• Established an initiative in arts and urbanism, Ignite/Arts Dallas, to support local arts groups and train students in ways to weave together cutting-edge art practice, urban sites and diverse audiences.
  • Launched the National Center for Arts Research in collaboration with national partners including the Cultural Data Project, National Endowment for the Arts, Theatre Communications Group and others, to provide data-driven insights to help arts organizations nationwide overcome challenges and increase impact.
  • Repurposed the Meadows Award, originally established in the early 1980s with Meadows Foundation support to honor artists at the pinnacle of their careers, into the Meadows Prize. Launched in 2009, the Meadows Prize is an international arts residency that brings emerging, pioneering artists to SMU for several weeks to interact with Meadows students and collaborating arts organizations and to leave a lasting legacy in Dallas.
  • Expanded outreach through an award-winning Start a Movement student recruitment campaign; launch of a new alumni magazine, MPRINT; an improved website; and other initiatives.
  • The Edge for Excellence grant also enabled SMU Meadows to increase its permanent endowment by $20 million through generous support from alumni and friends between 2006 and 2015.

From A University Art Collection To An Internationally Recognized Museum

The Meadows Museum has also changed dramatically since its new building opened in 2001. Meadows Foundation support has made possible enhanced exhibitions, acquisition activity, innovative educational programs and a historic partnership with the Prado Museum in Spain, helping the museum grow from a regional university art collection into an internationally recognized museum of Spanish art, with world-class exhibitions, research, publications, outreach and a growing profile on the world’s art market.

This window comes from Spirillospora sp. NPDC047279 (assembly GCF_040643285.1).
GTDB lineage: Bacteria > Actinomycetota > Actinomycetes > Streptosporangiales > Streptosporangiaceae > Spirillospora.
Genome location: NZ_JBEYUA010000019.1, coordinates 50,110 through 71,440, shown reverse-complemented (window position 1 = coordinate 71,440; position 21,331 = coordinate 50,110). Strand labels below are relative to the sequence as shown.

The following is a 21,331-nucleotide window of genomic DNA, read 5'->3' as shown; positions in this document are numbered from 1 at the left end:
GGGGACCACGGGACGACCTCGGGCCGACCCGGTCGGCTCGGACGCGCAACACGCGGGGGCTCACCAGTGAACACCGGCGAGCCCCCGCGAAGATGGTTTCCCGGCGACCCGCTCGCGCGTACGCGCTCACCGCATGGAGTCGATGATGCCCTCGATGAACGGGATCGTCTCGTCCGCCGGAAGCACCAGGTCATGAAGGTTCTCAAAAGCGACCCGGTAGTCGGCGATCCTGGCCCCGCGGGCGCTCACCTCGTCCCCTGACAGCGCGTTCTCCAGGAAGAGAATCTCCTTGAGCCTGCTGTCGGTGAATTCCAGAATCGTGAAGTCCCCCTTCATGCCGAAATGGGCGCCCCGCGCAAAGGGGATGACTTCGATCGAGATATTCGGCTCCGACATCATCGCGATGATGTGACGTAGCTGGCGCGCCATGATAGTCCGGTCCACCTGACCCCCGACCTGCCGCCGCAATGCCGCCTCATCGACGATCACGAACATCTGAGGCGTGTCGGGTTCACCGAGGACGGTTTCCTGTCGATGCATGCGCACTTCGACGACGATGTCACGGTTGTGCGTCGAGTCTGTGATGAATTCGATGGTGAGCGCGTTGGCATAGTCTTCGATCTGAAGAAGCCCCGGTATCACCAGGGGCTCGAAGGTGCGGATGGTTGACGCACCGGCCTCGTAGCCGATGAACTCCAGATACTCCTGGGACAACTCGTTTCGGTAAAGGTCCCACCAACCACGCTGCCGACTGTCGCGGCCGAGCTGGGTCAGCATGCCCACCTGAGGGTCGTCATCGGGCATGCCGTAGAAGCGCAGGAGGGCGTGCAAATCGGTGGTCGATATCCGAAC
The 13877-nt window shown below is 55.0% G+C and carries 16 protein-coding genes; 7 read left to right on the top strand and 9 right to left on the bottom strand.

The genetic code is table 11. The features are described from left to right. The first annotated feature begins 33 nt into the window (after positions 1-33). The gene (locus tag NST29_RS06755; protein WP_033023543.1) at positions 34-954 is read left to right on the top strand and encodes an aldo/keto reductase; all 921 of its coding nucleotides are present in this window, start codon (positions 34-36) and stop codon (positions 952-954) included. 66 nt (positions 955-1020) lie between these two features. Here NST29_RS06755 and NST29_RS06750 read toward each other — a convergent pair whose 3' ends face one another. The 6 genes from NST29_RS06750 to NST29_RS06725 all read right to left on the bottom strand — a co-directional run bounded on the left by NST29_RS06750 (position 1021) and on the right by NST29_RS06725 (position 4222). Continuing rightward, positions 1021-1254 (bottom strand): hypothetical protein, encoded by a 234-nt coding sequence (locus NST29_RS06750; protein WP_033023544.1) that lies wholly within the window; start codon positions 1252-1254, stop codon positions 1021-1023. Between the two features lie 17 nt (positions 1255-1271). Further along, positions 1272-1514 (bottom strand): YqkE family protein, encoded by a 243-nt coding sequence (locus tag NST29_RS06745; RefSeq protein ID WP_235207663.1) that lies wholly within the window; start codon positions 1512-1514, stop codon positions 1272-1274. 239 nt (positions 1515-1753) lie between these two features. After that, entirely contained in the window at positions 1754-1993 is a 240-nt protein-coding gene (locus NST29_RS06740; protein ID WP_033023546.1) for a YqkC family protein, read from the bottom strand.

Highlights Of The Museum’s Achievements Between 2006 and 2015:

  • Launch of a historic partnership with the Prado Museum in Madrid, the first such international program for Spain’s national museum. The multifaceted collaboration includes annual loans of major paintings from the Prado, interdisciplinary research at SMU, an unprecedented fellowship exchange between the two museums and a range of public programs.
  • Creation of two fellowships with the Prado – the pre-doctoral Meadows/Kress/Prado and post-doctoral Meadows/Mellon/Prado – allowing young professionals experience at each museum. No other American fellow has this opportunity in Spain.
  • New collaborations with major museums worldwide, including the National Gallery of Art in Washington, D.C., Museum of Fine Arts in Boston, National Gallery of Art in London, Thyssen-Bornemisza Museum in Madrid and many others, and a program to exchange masterworks with the Louvre Museum in Paris and Kunsthistorisches Vienna.
  • Collaborations with owners of renowned private collections, including the Abelló and Alba families, to host exhibitions of their works – many of which had never before been seen outside of Spain.

Significant increases in the number, quality, range and scholarly depth of exhibitions. National and international museums now consider the Meadows a partner and ask to join in their exhibitions. The Meadows Museum spearheaded groundbreaking exhibits with partners, such as Diego Velasquez: The Early Court Portraits, and developed and coordinated acclaimed traveling exhibits such as Sorolla and America.